India’s sprawling 7,500 km coastline may have a solution to the country’s crippling water crisis, but harnessing the abundant seawater hasn’t been easy. Desalination technologies have made incremental improvements, but the projects are stuck because of high cost and corporate bickering. At such a time, any technical breakthrough is like a beacon of hope. One such breakthrough was reported recently when a group of chemists in Austin, Texas, and Germany, working with startup Okeanos Technologies, showed that by creating a small electrical field they can remove salt from seawater. They applied a small voltage of 3V to a plastic chip filled with seawater. The change in the electric field was sufficient to redirect salts to settle into one part, allowing the desalinated water to pass through.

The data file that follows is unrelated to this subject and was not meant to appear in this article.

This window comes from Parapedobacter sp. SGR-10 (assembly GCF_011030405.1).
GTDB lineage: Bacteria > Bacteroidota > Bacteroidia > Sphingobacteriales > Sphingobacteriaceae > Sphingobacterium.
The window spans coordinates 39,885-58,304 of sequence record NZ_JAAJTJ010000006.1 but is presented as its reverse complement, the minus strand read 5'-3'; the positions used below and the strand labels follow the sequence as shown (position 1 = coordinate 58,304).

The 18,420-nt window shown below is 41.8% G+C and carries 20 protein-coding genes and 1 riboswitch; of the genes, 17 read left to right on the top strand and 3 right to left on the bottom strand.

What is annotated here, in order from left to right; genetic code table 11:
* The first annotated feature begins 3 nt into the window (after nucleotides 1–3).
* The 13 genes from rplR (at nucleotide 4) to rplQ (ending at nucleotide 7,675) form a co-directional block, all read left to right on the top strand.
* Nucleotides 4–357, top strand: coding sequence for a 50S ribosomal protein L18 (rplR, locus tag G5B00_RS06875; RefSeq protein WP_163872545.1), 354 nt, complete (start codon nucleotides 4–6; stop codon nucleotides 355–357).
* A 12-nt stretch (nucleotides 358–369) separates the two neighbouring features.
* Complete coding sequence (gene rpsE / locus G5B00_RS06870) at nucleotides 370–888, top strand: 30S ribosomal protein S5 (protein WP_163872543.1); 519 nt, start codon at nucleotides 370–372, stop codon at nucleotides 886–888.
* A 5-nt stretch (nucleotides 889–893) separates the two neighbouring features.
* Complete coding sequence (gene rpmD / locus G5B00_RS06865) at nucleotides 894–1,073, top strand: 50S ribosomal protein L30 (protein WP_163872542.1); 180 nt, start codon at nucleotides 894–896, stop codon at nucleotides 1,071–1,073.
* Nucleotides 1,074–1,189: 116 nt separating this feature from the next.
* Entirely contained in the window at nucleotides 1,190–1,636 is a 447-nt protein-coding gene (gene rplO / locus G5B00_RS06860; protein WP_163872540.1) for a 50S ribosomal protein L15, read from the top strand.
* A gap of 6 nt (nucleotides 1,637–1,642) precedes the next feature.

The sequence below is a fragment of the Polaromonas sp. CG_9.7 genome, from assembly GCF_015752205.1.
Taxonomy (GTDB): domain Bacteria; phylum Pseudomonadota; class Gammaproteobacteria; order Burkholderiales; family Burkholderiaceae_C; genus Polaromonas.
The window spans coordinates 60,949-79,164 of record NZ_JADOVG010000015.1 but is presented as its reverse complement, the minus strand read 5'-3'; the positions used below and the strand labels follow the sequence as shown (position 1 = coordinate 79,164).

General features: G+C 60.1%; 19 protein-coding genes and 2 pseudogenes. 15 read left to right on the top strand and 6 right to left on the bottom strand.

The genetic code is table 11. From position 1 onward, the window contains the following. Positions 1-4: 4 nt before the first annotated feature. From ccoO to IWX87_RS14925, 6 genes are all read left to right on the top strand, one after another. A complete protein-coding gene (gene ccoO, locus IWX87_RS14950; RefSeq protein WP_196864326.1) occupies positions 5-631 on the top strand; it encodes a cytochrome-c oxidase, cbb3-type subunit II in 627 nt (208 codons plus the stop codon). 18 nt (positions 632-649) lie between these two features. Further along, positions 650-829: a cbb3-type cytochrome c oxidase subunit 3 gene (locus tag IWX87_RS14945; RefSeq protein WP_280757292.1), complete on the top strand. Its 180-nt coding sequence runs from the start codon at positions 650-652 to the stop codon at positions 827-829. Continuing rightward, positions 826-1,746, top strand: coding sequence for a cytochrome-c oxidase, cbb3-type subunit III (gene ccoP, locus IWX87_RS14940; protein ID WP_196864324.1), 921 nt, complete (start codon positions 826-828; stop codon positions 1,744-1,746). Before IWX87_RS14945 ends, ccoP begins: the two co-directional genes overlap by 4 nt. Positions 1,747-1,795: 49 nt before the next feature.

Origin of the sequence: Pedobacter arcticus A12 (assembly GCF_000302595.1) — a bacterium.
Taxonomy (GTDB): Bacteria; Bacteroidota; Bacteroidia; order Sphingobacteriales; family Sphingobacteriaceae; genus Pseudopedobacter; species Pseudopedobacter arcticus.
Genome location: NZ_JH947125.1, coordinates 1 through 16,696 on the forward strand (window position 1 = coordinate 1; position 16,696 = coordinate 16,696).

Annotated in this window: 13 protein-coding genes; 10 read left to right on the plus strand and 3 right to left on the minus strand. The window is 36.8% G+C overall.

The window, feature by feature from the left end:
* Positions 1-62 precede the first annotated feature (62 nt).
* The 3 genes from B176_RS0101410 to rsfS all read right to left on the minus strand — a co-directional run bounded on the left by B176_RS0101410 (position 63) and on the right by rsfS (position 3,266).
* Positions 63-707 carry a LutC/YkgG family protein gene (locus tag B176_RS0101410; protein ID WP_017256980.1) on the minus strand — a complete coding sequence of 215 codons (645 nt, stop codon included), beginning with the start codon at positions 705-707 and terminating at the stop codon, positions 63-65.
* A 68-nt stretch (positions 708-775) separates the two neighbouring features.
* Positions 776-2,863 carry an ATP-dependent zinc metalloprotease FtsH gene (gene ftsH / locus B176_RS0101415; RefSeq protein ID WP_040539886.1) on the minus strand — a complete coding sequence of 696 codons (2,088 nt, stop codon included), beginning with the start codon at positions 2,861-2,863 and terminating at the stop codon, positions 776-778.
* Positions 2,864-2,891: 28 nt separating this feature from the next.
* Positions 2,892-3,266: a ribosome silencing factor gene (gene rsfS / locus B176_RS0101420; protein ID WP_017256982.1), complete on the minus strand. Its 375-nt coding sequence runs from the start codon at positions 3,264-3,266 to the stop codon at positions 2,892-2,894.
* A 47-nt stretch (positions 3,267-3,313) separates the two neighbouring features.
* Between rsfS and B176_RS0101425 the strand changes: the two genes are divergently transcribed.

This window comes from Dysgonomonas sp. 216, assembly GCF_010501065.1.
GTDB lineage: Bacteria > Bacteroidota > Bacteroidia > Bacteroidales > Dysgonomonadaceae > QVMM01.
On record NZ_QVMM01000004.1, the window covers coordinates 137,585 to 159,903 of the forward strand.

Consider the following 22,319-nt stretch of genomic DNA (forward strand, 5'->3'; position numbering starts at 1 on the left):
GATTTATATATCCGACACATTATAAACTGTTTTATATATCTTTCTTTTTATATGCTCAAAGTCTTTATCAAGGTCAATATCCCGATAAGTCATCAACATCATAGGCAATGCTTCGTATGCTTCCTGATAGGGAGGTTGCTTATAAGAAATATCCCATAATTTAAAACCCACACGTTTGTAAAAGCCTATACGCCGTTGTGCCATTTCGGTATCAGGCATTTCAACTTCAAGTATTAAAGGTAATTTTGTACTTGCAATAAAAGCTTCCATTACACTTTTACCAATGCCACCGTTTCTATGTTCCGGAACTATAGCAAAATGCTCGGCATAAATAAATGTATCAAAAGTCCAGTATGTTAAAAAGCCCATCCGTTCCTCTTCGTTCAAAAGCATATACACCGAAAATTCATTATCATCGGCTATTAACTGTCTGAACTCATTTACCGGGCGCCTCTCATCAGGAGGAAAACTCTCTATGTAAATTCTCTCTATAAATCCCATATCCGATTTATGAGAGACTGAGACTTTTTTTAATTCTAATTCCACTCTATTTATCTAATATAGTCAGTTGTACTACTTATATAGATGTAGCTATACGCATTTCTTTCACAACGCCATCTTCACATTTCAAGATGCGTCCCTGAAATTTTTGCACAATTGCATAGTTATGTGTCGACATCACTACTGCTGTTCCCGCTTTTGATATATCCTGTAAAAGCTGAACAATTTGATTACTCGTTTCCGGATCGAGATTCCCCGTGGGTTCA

If successfully scaled, it can beat two hindrances to desalination: High cost and easily contaminated membranes. And add a bonus: Offer small, decentralised systems, like vending machines.